LEE MILLER was a beautiful girl from Poughkeepsie, New York, who landed a gig modelling for Vogue and wound up in Paris hobnobbing with Surrealists and dating Man Ray. She wanted to be a photographer, not a model, though, so he taught her to take pictures. After she left him he spent 40 years making metronomes with a cut-out photo of her eye on the ticker. She became a fashion photographer, married an Egyptian millionaire, then dumped him as well. On a Greek island she met an English poet; she would marry him after the war and settle down on a farm in Sussex, inviting her old friends Picasso and Ernst over for weekends.
But that would be later. Now it is 1945, and she is a photojournalist travelling with the American army. She has shot a gory field hospital in Normandy and been caught under German fire at St Malo. She and her boyfriend, David Scherman, both working for LIFE Magazine, have photographed a concentration camp and are wandering around Munich. They have stumbled on Adolf Hitler’s apartment there. She has an idea.
How they set it up. She cannot be shown nude (this is LIFE, not Man Ray); a figurine on the table does the trick. In front of the bath, her combat boots, “the dust of Dachau still on them” according to Scherman. And at the back on the left, the portrait. It is a voodoo gesture, the sort her Surrealist friends would approve of, an all-American blend of sass, violence and sex. Nuts to you, Führer! I am naked in your bath with my Jewish lover, we are taking your picture’s picture, we are stealing your life-force. The date is April 30th, 1945. In a bunker under Berlin, Hitler places a gun to his head.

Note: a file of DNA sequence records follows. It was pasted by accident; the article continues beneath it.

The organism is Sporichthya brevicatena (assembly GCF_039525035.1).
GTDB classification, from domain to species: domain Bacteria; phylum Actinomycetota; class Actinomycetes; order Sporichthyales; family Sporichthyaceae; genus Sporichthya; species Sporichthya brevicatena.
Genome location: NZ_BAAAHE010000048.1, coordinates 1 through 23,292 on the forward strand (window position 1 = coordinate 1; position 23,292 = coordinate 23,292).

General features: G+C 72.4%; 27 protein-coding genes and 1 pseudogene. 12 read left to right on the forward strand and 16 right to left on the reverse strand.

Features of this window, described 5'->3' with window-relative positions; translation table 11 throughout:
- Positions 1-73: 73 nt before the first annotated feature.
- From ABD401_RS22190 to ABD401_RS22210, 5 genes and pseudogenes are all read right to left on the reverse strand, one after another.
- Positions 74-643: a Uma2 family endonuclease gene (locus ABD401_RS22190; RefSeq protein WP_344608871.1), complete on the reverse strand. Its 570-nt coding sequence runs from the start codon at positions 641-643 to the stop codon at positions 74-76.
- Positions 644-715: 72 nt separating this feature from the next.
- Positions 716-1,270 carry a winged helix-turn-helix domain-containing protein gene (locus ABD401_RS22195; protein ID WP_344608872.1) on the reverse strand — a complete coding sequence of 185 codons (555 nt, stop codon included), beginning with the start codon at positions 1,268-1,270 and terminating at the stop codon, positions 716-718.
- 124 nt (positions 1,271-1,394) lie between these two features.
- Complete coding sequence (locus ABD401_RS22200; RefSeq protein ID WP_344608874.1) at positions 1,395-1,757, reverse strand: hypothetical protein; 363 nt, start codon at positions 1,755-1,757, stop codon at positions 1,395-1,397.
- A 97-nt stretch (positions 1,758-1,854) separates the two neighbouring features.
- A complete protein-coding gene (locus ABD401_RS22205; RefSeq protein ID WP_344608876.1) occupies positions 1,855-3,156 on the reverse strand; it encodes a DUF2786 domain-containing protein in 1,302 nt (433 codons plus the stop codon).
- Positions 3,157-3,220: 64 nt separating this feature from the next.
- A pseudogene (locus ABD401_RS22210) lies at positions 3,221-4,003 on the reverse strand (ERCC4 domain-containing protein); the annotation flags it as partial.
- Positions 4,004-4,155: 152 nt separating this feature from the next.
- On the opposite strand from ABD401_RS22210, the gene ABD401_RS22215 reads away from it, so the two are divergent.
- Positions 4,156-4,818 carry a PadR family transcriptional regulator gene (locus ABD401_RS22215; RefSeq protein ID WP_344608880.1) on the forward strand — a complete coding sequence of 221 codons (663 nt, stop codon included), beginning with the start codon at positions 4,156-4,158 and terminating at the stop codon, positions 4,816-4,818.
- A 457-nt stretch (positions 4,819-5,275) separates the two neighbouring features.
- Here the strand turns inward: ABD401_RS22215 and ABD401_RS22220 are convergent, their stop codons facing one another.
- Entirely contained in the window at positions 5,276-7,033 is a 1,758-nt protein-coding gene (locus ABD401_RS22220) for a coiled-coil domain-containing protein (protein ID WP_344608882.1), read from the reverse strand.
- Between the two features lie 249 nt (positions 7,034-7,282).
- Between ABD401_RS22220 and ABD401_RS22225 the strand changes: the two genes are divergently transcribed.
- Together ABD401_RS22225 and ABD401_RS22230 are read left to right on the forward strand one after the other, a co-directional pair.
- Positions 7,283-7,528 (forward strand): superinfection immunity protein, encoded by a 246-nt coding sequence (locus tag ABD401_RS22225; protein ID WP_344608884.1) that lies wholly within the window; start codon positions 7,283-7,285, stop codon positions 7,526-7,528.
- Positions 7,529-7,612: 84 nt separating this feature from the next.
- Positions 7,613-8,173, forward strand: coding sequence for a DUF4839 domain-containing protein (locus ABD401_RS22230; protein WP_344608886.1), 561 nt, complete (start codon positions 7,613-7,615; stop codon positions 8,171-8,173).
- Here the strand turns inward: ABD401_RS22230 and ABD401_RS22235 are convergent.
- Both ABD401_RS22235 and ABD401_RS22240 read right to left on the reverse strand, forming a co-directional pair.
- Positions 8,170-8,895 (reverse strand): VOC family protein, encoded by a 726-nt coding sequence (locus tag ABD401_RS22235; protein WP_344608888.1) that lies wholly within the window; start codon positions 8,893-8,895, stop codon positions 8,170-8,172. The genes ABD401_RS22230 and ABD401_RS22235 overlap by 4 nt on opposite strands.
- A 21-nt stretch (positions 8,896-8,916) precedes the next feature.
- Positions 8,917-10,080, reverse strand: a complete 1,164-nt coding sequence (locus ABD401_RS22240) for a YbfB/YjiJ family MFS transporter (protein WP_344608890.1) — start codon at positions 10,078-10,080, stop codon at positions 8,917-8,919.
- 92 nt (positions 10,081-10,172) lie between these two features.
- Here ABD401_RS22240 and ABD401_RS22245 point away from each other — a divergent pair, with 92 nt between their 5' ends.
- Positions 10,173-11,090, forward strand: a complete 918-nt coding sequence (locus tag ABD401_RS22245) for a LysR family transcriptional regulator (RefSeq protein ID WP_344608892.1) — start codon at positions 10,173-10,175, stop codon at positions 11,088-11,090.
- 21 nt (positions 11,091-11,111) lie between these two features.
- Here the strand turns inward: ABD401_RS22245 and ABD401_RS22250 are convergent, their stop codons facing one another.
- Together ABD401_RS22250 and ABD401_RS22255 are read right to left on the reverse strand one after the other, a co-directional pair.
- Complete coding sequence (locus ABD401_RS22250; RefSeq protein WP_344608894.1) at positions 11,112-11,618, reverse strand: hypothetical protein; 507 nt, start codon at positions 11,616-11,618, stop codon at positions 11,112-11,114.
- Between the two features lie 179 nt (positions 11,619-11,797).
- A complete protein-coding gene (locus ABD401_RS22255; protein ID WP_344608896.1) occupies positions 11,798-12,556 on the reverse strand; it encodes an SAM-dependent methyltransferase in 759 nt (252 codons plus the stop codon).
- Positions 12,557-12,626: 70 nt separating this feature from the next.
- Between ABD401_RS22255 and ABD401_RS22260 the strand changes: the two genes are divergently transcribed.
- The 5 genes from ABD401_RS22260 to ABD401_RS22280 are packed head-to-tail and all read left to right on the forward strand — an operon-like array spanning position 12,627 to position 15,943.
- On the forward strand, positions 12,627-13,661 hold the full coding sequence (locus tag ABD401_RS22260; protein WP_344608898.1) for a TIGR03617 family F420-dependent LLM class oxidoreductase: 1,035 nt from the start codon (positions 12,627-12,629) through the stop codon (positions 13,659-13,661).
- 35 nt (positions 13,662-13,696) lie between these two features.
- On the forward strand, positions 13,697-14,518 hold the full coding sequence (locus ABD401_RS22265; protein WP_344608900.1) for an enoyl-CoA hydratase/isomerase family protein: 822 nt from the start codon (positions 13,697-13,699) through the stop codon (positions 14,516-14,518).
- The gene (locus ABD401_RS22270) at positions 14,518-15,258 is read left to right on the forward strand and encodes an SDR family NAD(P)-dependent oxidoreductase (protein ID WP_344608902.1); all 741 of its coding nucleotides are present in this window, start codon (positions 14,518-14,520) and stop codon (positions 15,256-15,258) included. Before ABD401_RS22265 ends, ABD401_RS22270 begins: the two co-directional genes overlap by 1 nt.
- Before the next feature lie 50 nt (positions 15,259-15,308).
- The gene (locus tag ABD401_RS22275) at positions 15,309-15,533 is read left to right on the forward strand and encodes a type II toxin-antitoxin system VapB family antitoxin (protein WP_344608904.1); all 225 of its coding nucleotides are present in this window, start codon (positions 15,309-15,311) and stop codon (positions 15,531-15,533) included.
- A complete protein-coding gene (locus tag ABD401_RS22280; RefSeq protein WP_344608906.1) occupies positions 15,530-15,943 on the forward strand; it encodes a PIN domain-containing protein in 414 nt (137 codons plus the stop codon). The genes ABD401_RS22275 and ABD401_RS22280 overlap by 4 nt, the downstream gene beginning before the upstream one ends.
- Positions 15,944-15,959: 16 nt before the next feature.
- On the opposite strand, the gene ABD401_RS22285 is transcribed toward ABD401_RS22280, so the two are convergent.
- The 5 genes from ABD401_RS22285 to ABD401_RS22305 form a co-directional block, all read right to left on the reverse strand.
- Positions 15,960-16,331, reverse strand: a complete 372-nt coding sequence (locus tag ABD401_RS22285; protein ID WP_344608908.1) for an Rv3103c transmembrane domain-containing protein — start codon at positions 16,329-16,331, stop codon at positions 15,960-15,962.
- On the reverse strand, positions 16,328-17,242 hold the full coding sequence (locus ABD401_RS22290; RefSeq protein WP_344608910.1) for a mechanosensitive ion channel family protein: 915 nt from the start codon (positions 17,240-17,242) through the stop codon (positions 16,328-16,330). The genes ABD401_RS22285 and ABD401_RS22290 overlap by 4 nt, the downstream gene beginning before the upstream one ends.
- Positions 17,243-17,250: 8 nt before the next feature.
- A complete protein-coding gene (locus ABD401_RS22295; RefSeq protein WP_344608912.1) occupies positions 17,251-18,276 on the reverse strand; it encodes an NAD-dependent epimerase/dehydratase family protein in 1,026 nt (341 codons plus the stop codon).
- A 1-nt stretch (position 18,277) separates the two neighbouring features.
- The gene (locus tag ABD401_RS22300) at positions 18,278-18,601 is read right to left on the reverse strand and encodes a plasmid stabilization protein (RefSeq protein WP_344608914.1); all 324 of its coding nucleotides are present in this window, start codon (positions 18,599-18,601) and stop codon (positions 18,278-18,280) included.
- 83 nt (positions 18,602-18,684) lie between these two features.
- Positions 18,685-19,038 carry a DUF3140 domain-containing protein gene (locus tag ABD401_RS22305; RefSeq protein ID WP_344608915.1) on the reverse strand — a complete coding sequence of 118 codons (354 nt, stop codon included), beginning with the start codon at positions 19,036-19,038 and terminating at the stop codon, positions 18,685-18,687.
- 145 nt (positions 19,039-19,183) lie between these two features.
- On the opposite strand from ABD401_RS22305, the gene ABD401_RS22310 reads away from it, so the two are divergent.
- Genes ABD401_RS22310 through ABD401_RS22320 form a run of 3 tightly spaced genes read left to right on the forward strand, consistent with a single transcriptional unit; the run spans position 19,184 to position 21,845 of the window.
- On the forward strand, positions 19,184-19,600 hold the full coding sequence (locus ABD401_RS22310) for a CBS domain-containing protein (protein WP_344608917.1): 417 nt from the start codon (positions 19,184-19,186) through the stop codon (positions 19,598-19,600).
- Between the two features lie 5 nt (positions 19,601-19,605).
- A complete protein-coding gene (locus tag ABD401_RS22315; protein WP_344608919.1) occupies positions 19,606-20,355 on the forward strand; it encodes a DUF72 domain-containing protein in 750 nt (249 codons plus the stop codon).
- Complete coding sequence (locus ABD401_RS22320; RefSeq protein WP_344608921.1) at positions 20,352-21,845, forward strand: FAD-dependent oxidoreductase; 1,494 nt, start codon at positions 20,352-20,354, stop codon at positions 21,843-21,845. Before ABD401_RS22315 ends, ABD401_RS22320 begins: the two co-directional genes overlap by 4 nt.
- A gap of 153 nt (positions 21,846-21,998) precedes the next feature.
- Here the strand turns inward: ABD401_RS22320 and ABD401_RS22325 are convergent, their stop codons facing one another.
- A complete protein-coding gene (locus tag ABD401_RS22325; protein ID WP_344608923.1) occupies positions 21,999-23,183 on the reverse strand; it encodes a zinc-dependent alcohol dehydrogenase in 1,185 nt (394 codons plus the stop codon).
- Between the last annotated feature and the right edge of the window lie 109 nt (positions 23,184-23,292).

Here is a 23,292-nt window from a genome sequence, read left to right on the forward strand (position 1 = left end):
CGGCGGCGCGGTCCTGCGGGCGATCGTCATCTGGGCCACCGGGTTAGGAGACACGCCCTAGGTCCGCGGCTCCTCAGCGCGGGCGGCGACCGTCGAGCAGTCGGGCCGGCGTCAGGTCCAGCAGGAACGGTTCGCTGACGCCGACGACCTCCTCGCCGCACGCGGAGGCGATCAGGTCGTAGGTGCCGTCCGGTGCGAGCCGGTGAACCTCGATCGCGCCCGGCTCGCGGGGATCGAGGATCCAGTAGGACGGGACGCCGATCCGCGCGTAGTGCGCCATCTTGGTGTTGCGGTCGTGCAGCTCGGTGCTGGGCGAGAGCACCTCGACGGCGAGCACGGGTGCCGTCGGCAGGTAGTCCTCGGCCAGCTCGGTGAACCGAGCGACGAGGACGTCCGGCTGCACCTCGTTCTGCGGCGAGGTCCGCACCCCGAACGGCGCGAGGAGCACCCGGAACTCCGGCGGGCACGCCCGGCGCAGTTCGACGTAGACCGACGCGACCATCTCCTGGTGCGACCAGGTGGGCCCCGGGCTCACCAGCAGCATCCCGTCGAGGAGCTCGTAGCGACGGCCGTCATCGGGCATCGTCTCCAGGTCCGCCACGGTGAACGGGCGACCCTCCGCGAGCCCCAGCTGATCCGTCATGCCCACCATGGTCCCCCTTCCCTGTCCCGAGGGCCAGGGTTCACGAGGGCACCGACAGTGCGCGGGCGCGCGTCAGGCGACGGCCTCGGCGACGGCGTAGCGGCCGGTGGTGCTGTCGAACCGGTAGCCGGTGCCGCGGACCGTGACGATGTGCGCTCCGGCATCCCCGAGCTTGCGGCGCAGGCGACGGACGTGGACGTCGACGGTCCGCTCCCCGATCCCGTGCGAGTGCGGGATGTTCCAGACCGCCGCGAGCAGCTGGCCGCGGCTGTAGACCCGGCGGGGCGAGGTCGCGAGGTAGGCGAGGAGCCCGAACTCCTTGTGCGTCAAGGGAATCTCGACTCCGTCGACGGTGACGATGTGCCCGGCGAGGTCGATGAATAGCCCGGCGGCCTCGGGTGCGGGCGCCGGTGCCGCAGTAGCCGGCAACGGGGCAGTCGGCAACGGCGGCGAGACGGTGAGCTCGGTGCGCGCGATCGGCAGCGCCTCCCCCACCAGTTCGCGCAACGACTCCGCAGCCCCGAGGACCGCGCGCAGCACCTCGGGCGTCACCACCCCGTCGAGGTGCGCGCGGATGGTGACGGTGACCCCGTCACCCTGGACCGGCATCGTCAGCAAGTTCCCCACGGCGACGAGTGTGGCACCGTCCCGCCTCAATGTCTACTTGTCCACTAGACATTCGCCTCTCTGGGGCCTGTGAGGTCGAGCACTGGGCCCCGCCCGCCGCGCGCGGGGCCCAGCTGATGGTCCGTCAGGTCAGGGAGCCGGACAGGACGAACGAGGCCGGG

JRP: What camera equipment and software do you make use of in your work production?
Terri Gold: Camera Equipment: I use a Canon 5D MarkII, Canon EOS 5D converted to infrared (IR); Canon EF 85mm f/1.2L USM, EF 24–105m f/4L IS USM, EF 70–200m L IS, and 16–35m USM lenses; Hasselblad XPan with 45mm lens; Mamiya 7 with 43mm lens; Zero Image pinhole camera; and Diana camera. Software: Adobe CS4 Photoshop, Adobe Lightroom 2 and Corel Painter and Photo-matrix Pro.
JRP: How do you classify your style of photography and what inspires you most about the type of work you do?
Terri Gold: I am always looking at the Still Points… inspired by a line of poetry by T.S.Elliot. We are still and still moving… I see my work as still points in a turning world.
My work is interpretive in nature. I am looking for the grace notes, for the sense of wonder in our world and in our connections to each other. I feel compelled to make these images. I believe images that share our stories can have a positive impact on our world. We need to experience our common humanity. We all celebrate the same joys, we all bleed the same too…
JRP: I really like your infrared images. Please take us through some of your thought processes as you set up a shot of this type.
Terri Gold: I have always been attracted to creating imagery using the invisible infrared light spectrum. It adds an element of mystery and surprise when creating the work and then to its presentation.